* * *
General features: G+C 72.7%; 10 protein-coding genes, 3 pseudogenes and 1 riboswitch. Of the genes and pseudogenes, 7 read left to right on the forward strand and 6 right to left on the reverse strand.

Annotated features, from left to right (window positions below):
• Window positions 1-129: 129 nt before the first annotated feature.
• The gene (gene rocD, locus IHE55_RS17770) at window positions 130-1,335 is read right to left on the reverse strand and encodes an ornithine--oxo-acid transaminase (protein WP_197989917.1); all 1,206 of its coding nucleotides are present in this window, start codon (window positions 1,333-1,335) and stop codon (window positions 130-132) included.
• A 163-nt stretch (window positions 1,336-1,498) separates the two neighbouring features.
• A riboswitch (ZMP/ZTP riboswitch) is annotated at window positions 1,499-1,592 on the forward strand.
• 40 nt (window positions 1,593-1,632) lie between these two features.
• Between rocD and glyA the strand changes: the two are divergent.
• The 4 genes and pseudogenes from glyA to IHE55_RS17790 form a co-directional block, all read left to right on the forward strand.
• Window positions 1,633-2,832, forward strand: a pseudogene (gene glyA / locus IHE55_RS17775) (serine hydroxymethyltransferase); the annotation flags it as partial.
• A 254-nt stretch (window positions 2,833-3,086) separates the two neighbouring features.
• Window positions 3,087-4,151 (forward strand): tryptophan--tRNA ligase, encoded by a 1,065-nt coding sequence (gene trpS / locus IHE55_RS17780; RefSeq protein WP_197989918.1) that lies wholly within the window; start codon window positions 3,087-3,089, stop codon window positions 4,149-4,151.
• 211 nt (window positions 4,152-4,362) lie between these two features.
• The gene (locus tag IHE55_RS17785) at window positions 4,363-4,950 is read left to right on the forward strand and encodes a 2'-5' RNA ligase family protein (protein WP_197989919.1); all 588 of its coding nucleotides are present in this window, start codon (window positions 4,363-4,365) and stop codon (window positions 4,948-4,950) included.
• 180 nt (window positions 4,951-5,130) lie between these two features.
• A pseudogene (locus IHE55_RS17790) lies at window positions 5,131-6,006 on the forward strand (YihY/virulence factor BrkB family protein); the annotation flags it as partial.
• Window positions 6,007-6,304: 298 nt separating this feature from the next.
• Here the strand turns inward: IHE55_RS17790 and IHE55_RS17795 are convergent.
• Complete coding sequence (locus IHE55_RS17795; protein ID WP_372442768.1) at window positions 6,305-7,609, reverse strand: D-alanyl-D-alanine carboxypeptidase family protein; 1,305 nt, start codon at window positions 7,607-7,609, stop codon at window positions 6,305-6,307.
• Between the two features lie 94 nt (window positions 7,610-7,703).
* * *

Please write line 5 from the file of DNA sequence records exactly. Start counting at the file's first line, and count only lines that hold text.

• A 163-nt stretch (window positions 1,336-1,498) separates the two neighbouring features.